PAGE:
4.1. Possible Explanations for the Study Findings
In March 2020, the World Health Organization (WHO) released a statement characterizing the COVID−19 outbreak as a pandemic [24
]. Drastic changes have been seen in the general well-being of the population, but the impact on the work well-being of dentists has not been extensively studied, much less in Latin American countries. Few studies have been published regarding the impact of COVID-19 on dentists in Central and South America [13
], the largest number of publications being from countries in Europe and Asia [4
]. Most of the published studies were carried out in 2020. Although few publications allow us to compare the evolution of the pandemic impact on the dentistry profession, we can attempt to show the outlook after a year and a half following the start of the pandemic.
This study has data from eleven Latin American countries, being the only one that incorporates so many countries in the region for 2021, gathering a total of 2214 surveys of oral health professionals. The study by León-Manco et al. is the most similar to this research study. It was carried out in the first six months of the pandemic, included various countries in Latin America and the Caribbean, had a total of 2036 surveys of dentists and dentistry students in the region, and evaluated the stress perceived due to the pandemic. These authors found a significant impact on the financial situation, career prospects, and personal lives of dentists and career students. Despite including a nongraduate population, this study proves that even in the initial stages of the pandemic there was already a considerable impact on important aspects of both personal and work life. Additionally, one year after this analysis it can be observed that this stress remains within the Latin American population [13
]. Another complementary analysis carried out in Latin America and the Caribbean involving 1195 dentists between May and August 2021 found that the subjective perception of well-being had an average score of 56.83 out of a maximum possible score of 100 (maximum well-being) [14
There are other studies such as that by Dávila-Torres et al., which was carried out in Ecuador between May and June 2020. This study evaluated the existence of anxiety caused by the pandemic and concluded that the Ecuadorian dentistry population experienced a state of moderate anxiety as a consequence of the pandemic. In accordance with our study, the results displayed greater female participation (74%) [25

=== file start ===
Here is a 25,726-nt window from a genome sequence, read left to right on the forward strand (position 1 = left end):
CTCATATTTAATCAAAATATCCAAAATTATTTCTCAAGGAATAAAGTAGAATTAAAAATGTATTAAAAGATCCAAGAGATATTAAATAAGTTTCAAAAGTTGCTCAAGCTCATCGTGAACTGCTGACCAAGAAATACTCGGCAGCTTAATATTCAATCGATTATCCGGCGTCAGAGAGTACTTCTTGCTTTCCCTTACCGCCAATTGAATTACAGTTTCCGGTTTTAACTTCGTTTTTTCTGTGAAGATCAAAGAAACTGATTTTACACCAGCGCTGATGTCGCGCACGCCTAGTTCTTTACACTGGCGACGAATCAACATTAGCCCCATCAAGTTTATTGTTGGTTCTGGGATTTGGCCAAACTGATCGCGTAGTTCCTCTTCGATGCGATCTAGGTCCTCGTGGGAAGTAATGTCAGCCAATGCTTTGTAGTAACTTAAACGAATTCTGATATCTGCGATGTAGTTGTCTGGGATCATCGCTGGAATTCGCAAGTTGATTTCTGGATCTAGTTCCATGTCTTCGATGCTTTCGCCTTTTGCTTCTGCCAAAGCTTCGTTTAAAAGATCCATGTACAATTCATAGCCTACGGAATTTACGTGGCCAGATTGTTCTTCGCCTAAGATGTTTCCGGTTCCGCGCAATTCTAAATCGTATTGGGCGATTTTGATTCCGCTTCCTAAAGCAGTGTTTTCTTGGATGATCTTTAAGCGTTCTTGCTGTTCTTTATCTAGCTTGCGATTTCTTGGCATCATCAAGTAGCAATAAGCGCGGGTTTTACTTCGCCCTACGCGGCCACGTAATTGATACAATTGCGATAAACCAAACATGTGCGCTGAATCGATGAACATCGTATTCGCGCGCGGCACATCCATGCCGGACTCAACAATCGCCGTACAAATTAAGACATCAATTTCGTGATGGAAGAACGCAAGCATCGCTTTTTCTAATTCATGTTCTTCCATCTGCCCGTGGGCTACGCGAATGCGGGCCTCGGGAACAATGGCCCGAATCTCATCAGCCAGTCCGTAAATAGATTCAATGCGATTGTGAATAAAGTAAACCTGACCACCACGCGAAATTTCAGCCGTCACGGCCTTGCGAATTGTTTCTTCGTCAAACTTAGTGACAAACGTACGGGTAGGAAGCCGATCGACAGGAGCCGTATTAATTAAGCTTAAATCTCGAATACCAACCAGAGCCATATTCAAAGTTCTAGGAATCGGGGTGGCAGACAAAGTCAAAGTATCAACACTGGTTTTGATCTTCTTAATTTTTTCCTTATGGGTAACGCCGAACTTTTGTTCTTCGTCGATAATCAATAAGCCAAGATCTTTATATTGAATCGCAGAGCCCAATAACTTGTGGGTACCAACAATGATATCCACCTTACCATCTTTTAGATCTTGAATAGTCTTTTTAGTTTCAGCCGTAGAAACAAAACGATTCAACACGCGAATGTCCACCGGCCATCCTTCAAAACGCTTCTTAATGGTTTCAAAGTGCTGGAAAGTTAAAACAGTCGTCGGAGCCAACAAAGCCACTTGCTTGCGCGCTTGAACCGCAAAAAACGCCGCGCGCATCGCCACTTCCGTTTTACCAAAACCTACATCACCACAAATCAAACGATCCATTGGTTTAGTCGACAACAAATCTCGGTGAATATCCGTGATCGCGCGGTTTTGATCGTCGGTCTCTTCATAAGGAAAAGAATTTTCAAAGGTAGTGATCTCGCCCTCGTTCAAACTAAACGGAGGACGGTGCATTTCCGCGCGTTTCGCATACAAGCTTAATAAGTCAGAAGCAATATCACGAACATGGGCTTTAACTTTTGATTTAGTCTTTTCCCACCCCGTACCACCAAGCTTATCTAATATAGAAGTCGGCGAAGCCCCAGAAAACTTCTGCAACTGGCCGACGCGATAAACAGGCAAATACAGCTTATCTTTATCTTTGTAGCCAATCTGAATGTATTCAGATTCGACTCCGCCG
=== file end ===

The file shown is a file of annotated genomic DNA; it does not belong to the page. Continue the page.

], which concurs with the results of various studies [26
], and could be explained by the feminization that has been occurring in the profession for several decades.
The labor well-being of dentists is analyzed considering two dimensions: psychosocial well-being and collateral effects. A higher collateral effect suggests a lower well-being in dentists [9
]. Somatization, wear, and alienation were the collateral effects evaluated. The ones that occurred most frequently were back pain and muscle tension as a consequence of the somatization experienced by dentists, as well as physical exhaustion and work overload within the wear component. However, these findings should not be attributed exclusively to the COVID-19 pandemic since dentists are prone to musculoskeletal disorders resulting from inadequate work ergonomics [34
While this study was taking place, restrictions on the practice of dentistry had already decreased and most of the dentists were performing clinical activities. Even though a large percentage of the dentists were already vaccinated, the stress of working in the patient’s mouth with the high risk of contagion and with all of the biosafety equipment (aprons, double masks, and face shields, among others) makes clinical management more complex, which may explain the perception of higher overload and physical exhaustion, as well as the ailments reported. A Romanian study conducted on 83 dentists analyzed preventive dentistry behaviors related to the fear of COVID-19 contagion [35
]. The main findings complement our results, considering the stress and anxiety that presented for dental health workers who had to adapt to all the dental practices in private and public health services. One study, conducted on 5370 dentists in Colombia, shows that COVID-19 has strongly impacted the practice of dentistry, leading to changes in clinical activities and career prospects [36
]. However, although the contagion risk perception was high, self-reported contagion was very low and biosafety measures compliance was high. That situation means that the dentistry practice is safe and there is a need for policies and strategies for improving the quality of labor life of dentists, considering their actual situation. In addition, the findings raise an important question regarding the dentists working in hospitals. Conceivably, the workload of such dentists was extremely high, especially in the first months of the pandemic, because most private practices were closed. Complementary qualitative analyses should be conducted on those dentists involved in hospitals and health centers to understand the changes during the pandemic in labor well-being and its relationship with physical, mental, and psychosocial health.
In the present study, we found low professional fulfillment, which could have been caused by the situation of uncertainty created by the pandemic because, in spite of dentistry activities having restarted, patients still appear to be reluctant and consult almost only for emergency situations out of fear of contagion. Similarly, owing to biosafety protocols and capacity restrictions, dentists have reduced the number of patients they see per day. This altogether produces an economic impact and brings about the perception that the profession does not allow them to meet their economic needs. A study in Iranian dentists showed that 57% could face financial problems in the future [4